Saturday, August 30, 2014

Science May Be Objective But That Doesn't Mean That All Scientists Are Because of Their Drive to Push Their Institutions and Projects

             Earlier this summer, a group of Congressional representatives—led by Tim Bishop of Long Island—hosted a reception in East Hampton for a fellow congressman, Bill Foster of Illinois.
             An emphasis was on how Foster is one of only three scientists in the House of Representatives. His invitation to the fundraiser was headed with, “Why Don’t Americans Elect Scientists?”  Foster stated: “The complex economic and technological issues our nation faces today will require leaders who think through the critical issues of the day, using logic and facts rather than resorting to mindless party-line talking points...Part of that solution has to be to elect more scientists and engineers to Congress.”

A biography of Foster accompanying the invitation noted that for 22 years he worked at Fermilab and “participated in leading-edge scientific research, designed and built state-of-the-art physics experiments.” Fermilab in Illinois, with 1,750 employees, is operated by the U.S. Department of Energy.

Considering especially the debate among Congressional representatives on climate change, science is indeed important.  Foster is a Democrat, like Bishop of Southampton, and the other representatives who hosted him on June 28th, Steve Israel of Huntington on Long Island and Carolyn Maloney of Manhattan. Democrats in Congress, and Democratic President Barack Obama, have been blasting Republicans in Congress who deny climate change and global warming are happening. The science on climate change and global warming is clear, they emphasize.  They charge the GOPers have a politicized “anti-science” agenda.

Bishop’s Republican opponent this year, State Senator Lee Zeldin of Shirley, Long Island is holding his own fundraiser on September 8th with as his main guest former Representative Allen West of Florida, typical of those GOPers. “When asked if he felt that climate change was causing the Earth to become warmer, West responded with a firm ‘No,’” according to published reports.  West is a hero of the Tea Party in which climate change denial is strong.

Yes, utilizing science rather than a dubious political line when it comes to climate change and global warming is a good thing. But, on the other hand, scientists often also have their own political agendas rooted in promoting scientific institutions and their projects.  Science might be objective—but that doesn’t mean all scientists are.

Many of us are familiar with President Eisenhower’s warning in his farewell address to the nation in 1961 about the rise of a “military-industrial complex.” Not widely known is that the original draft of that speech warned not just of a “military-industrial complex” but of a “military-industrial-scientific complex.” The president’s science advisor, James Killian, later president of MIT, pleaded that the word “scientific” be eliminated, and it was. Nevertheless, President Eisenhower went on warning, “Today, the solitary inventor, tinkering in his shop, has been overshadowed by task forces of scientists and laboratories.” He declared that “in holding scientific research and discovery in respect…we must also be alert to the equal and opposing danger that public policy could itself become the captive of a scientific technological elite.”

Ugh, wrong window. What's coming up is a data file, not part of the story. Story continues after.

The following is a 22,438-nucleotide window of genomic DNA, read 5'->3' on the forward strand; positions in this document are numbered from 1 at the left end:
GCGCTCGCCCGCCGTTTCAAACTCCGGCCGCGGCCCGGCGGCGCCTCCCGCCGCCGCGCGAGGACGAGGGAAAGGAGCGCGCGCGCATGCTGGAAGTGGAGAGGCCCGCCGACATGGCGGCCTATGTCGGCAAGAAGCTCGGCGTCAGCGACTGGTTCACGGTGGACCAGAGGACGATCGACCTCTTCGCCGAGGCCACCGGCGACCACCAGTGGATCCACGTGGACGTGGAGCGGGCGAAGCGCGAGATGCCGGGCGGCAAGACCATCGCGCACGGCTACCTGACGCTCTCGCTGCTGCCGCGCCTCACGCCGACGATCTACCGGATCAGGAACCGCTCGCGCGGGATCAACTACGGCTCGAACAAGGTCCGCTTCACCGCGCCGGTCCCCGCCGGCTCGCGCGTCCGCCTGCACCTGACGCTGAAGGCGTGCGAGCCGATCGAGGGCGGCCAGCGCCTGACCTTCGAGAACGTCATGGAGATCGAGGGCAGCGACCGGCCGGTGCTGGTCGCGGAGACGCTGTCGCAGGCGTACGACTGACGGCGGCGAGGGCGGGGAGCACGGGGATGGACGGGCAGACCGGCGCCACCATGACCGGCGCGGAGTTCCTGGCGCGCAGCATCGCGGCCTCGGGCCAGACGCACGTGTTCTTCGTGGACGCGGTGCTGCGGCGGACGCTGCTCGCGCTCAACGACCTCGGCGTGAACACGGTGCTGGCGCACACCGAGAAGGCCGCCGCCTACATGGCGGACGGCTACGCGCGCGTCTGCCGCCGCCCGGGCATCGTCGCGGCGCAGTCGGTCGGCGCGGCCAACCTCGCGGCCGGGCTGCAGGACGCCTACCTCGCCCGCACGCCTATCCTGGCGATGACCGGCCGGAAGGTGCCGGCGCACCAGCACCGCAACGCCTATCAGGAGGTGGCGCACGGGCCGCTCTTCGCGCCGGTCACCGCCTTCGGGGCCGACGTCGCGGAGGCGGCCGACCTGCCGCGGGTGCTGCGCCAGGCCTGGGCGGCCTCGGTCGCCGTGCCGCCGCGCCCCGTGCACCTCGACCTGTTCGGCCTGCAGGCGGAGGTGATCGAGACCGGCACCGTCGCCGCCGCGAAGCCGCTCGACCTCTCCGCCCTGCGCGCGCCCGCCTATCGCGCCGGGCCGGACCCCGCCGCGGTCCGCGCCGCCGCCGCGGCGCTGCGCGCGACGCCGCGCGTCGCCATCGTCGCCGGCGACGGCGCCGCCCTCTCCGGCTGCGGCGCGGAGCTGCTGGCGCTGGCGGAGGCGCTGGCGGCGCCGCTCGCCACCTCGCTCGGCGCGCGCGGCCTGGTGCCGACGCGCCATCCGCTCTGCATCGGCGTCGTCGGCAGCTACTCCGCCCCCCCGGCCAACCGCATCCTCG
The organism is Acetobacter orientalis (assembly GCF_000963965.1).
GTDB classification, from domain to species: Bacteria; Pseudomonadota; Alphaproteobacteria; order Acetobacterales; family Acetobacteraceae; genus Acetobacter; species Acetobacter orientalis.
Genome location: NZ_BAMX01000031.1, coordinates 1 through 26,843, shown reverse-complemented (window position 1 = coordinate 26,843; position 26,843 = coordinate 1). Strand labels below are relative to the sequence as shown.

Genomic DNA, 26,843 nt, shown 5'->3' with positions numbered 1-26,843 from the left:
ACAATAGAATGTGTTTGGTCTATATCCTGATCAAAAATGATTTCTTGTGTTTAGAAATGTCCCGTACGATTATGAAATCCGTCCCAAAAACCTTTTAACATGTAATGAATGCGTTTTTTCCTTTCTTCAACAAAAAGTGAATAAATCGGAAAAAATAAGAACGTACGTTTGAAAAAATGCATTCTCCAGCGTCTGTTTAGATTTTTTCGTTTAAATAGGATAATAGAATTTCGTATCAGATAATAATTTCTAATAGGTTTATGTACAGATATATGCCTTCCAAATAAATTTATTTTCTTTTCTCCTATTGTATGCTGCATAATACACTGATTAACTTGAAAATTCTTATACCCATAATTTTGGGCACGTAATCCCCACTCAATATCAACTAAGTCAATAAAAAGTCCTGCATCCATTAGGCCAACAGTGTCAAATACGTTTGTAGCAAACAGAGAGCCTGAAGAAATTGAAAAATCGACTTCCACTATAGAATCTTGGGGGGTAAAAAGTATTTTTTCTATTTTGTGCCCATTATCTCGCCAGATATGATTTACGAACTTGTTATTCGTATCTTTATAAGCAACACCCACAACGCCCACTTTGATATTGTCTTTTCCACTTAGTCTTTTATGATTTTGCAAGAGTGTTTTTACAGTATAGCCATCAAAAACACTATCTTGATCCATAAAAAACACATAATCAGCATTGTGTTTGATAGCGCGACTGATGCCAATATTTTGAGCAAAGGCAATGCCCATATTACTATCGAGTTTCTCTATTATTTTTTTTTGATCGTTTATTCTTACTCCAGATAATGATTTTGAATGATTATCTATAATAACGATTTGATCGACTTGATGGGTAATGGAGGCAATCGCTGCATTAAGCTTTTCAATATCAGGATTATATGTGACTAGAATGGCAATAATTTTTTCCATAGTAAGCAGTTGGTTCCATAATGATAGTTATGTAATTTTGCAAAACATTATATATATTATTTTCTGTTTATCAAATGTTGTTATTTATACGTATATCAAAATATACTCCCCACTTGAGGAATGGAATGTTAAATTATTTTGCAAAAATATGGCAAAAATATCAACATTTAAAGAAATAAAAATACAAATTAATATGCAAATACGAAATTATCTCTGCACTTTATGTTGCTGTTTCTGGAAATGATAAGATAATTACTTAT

David E. Lilienthal, first chairman of the U.S. Atomic Energy Commission (AEC), used similar words in his 1963 book Change, Hope, and the Bomb. He wrote how now “scientists are ranked in platoons” and ” the independent and humble search for new truths about nature has become confused with the bureaucratic impulse to justify expenses and see that next year’s budget is bigger than last’s.” He spoke about the “elaborate and even luxurious [national] laboratories that have grown up at Oak Ridge, Argonne, Brookhaven.”

In that line he was referring to Brookhaven National Laboratory (BNL) set up by AEC on a former Army base in Upton on Long Island and now operated by the U.S. Department of Energy.

One need only examine what happened to Bishop’s predecessor in the lst Congressional District, three-term Representative Michael Forbes of Quogue, Long Island in 1999 after he challenged BNL, to see the concerns of President Eisenhower and Mr. Lilienthal playing out. Mr. Forbes was concerned about radioactive leaks from nuclear reactors at BNL and spoke out forcefully. He was opposed in a primary for the Democratic nomination by Regina Seltzer of Bellport, Long Island whose husband had been a BNL scientist. BNL personnel manned phone banks for Seltzer. She took the nomination from Forbes by 45 votes, but lost the general election. Meanwhile, a highly capable representative was driven out of Congress.

There have been many studies into scientists being influenced by ties to government and corporations and perverting their analyses.

Being anti-science, as such, is wrong. But so is having an uncritical belief in scientists



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